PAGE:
Acta Crystallogr D Biol Crystallogr, 63, 1042-1047.
PDB code: 1wyd
16408313 D.Thompson, P.Plateau, and T.Simonson (2006).
Free-energy simulations and experiments reveal long-range electrostatic interactions and substrate-assisted specificity in an aminoacyl-tRNA synthetase.
  Chembiochem, 7, 337-344.  
16774919 D.Thompson, and T.Simonson (2006).
Molecular dynamics simulations show that bound Mg2+ contributes to amino acid and aminoacyl adenylate binding specificity in aspartyl-tRNA synthetase through long range electrostatic interactions.
  J Biol Chem, 281, 23792-23803.  
16317719 S.J.Hughes, J.A.Tanner, A.D.Miller, and I.R.Gould (2006).
Molecular dynamics simulations of LysRS: an asymmetric state.
  Proteins, 62, 649-662.  
16595681 Z.Tokgöz, R.N.Bohnsack, and A.L.Haas (2006).
Pleiotropic effects of ATP.Mg2+ binding in the catalytic cycle of ubiquitin-activating enzyme.
  J Biol Chem, 281, 14729-14737.  
15039580 C.Charron, H.Roy, M.Blaise, R.Giegé, and D.Kern (2004).
Crystallization and preliminary X-ray diffraction data of an archaeal asparagine synthetase related to asparaginyl-tRNA synthetase.
  Acta Crystallogr D Biol Crystallogr, 60, 767-769.  
15133161 C.Venclovas, K.Ginalski, and C.Kang (2004).
Sequence-structure mapping errors in the PDB: OB-fold domains.
  Protein Sci, 13, 1594-1602.
PDB code: 1s3o
12660169 C.Charron, H.Roy, M.Blaise, R.Giegé, and D.Kern (2003).
Non-discriminating and discriminating aspartyl-tRNA synthetases differ in the anticodon-binding domain.
  EMBO J, 22, 1632-1643.
PDB code: 1n9w
12874385 H.Roy, H.D.Becker, J.Reinbolt, and D.Kern (2003).
When contemporary aminoacyl-tRNA synthetases invent their cognate amino acid metabolism.
  Proc Natl Acad Sci U S A, 100, 9837-9842.  
12730374 L.Feng, D.Tumbula-Hansen, H.Toogood, and D.Soll (2003).
Expanding tRNA recognition of a tRNA synthetase by a single amino acid change.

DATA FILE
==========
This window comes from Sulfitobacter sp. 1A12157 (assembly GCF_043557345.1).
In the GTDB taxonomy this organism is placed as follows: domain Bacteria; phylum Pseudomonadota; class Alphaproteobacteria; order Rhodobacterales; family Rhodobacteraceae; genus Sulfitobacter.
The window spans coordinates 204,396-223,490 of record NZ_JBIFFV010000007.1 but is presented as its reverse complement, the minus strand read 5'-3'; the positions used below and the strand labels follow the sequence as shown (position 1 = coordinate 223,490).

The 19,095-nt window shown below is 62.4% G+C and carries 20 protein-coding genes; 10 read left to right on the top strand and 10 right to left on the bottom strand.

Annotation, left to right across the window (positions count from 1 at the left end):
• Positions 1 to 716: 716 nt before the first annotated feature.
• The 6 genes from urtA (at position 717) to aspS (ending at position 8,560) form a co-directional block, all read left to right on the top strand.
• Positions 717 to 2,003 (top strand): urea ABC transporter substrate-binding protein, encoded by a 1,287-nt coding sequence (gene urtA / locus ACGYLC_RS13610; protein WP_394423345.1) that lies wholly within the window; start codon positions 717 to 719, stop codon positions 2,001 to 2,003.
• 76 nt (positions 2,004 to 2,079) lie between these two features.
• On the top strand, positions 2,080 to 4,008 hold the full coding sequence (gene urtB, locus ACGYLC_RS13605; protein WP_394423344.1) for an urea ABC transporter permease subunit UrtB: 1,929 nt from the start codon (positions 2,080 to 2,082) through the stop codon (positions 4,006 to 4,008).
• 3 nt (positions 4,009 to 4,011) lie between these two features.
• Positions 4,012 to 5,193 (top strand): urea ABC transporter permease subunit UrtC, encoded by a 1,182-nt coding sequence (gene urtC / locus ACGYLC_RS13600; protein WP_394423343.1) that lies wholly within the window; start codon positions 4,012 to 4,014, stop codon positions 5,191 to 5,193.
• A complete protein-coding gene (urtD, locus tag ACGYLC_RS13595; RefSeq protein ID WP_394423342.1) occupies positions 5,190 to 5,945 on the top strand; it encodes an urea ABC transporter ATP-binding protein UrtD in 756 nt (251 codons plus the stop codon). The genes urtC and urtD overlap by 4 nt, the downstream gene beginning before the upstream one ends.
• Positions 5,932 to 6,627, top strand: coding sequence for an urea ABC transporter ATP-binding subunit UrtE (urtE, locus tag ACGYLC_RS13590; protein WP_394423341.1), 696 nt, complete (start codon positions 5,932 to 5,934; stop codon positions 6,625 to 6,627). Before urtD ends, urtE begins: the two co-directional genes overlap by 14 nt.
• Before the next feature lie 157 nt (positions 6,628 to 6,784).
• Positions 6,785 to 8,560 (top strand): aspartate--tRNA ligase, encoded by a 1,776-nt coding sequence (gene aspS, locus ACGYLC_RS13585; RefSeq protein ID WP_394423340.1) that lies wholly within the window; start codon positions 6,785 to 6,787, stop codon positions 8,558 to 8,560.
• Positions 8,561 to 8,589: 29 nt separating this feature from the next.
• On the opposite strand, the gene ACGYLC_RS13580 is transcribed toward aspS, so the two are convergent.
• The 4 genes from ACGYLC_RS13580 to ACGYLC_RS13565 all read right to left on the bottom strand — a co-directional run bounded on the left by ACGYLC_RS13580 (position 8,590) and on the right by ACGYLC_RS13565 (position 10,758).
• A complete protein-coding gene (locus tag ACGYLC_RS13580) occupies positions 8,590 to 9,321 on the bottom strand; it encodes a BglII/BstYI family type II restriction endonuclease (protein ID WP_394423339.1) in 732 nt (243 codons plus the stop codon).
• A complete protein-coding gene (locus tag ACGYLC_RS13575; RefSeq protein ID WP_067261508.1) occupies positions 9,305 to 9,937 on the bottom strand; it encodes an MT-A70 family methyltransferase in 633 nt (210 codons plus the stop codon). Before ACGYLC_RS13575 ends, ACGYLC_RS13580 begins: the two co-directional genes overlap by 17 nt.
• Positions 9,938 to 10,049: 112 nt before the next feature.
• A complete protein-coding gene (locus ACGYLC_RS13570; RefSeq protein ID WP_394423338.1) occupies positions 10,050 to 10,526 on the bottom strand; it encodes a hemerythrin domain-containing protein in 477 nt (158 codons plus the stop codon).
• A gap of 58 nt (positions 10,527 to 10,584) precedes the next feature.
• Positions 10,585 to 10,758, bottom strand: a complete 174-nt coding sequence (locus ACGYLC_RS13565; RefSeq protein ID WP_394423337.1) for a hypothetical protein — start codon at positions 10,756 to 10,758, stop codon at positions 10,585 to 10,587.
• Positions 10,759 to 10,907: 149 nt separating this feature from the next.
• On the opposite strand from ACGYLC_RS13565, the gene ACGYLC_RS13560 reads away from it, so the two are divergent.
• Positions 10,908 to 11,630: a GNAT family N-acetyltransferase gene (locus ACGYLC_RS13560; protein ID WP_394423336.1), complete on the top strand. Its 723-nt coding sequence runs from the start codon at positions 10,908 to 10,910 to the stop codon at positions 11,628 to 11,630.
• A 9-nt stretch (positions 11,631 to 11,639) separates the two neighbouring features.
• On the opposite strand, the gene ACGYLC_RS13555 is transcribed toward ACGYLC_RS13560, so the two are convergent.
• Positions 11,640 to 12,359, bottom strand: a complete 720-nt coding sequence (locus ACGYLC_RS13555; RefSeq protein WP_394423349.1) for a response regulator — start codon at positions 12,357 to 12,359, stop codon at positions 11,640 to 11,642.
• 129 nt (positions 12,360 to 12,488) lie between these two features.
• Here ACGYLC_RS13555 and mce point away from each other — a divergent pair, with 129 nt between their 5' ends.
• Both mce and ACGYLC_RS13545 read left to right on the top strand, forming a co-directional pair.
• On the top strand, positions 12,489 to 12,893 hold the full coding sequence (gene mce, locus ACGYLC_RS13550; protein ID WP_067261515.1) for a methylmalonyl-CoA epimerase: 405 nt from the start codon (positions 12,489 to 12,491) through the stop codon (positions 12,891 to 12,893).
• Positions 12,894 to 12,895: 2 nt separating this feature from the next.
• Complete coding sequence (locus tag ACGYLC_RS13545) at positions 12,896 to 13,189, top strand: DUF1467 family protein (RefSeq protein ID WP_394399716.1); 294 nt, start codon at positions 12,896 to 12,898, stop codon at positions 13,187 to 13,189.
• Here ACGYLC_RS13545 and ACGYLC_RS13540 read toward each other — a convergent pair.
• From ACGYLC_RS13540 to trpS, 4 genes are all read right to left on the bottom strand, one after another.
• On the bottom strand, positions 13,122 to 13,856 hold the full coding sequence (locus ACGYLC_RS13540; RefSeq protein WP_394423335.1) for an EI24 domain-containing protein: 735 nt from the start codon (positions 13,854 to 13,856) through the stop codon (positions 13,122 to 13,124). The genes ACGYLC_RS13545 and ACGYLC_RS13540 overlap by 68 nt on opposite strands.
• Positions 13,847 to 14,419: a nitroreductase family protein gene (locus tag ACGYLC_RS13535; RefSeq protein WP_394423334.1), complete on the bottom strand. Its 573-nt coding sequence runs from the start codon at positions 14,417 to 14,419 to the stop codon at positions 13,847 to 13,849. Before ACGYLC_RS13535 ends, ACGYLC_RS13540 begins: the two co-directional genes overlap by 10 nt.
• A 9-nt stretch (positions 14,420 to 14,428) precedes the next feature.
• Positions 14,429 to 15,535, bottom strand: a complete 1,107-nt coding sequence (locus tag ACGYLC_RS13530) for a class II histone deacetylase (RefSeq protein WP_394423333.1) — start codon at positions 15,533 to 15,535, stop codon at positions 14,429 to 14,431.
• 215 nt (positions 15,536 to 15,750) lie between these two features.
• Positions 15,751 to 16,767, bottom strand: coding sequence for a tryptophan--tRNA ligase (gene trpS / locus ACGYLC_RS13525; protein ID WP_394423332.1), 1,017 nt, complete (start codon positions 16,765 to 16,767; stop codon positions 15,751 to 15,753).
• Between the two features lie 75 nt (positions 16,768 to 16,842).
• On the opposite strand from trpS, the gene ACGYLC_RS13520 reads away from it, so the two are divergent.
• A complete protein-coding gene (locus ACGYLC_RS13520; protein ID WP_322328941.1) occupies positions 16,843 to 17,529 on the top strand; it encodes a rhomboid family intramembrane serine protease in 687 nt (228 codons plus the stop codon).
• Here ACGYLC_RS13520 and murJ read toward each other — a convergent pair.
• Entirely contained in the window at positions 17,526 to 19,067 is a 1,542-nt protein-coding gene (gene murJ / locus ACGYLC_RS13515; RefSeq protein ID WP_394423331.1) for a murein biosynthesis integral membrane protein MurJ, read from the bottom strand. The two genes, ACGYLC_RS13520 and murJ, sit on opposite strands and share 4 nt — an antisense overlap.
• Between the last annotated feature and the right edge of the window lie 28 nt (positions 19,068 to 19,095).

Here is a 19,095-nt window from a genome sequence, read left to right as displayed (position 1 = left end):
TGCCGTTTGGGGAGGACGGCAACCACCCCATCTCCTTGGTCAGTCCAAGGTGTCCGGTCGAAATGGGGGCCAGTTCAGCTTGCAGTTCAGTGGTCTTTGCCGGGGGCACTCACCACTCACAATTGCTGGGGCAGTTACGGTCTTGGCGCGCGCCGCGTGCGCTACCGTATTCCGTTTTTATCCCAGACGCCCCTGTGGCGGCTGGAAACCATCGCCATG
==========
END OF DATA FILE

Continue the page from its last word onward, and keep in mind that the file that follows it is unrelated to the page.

Proc Natl Acad Sci U S A, 100, 5676-5681.  
14646067 L.Moulinier, D.A.Case, and T.Simonson (2003).
Reintroducing electrostatics into protein X-ray structure refinement: bulk solvent treated as a dielectric continuum.
  Acta Crystallogr D Biol Crystallogr, 59, 2094-2103.  
12684518 M.Goto, R.Omi, I.Miyahara, M.Sugahara, and K.Hirotsu (2003).
Structures of argininosuccinate synthetase in enzyme-ATP substrates and enzyme-AMP product forms: stereochemistry of the catalytic reaction.
  J Biol Chem, 278, 22964-22971.
PDB codes: 1j1z 1j20 1j21 1kh3
14690420 M.L.Bovee, M.A.Pierce, and C.S.Francklyn (2003).
Induced fit and kinetic mechanism of adenylation catalyzed by Escherichia coli threonyl-tRNA synthetase.
  Biochemistry, 42, 15102-15113.  
14579361 R.P.Bahadur, P.Chakrabarti, F.Rodier, and J.Janin (2003).
Dissecting subunit interfaces in homodimeric proteins.
  Proteins, 53, 708-719.  
11880622 B.Min, J.T.Pelaschier, D.E.Graham, D.Tumbula-Hansen, and D.Söll (2002).
Transfer RNA-dependent amino acid biosynthesis: an essential route to asparagine formation.
  Proc Natl Acad Sci U S A, 99, 2678-2683.  
12149259 D.Tumbula-Hansen, L.Feng, H.Toogood, K.O.Stetter, and D.Söll (2002).
Evolutionary divergence of the archaeal aspartyl-tRNA synthetases into discriminating and nondiscriminating forms.
  J Biol Chem, 277, 37184-37190.  
12112867 T.Imanaka, and H.Atomi (2002).
Catalyzing "hot" reactions: enzymes from hyperthermophilic Archaea.
  Chem Rec, 2, 149-163.  
11468411 C.Charron, H.Roy, B.Lorber, D.Kern, and R.Giegé (2001).
Crystallization and preliminary X-ray diffraction data of the second and archaebacterial-type aspartyl-tRNA synthetase from Thermus thermophilus.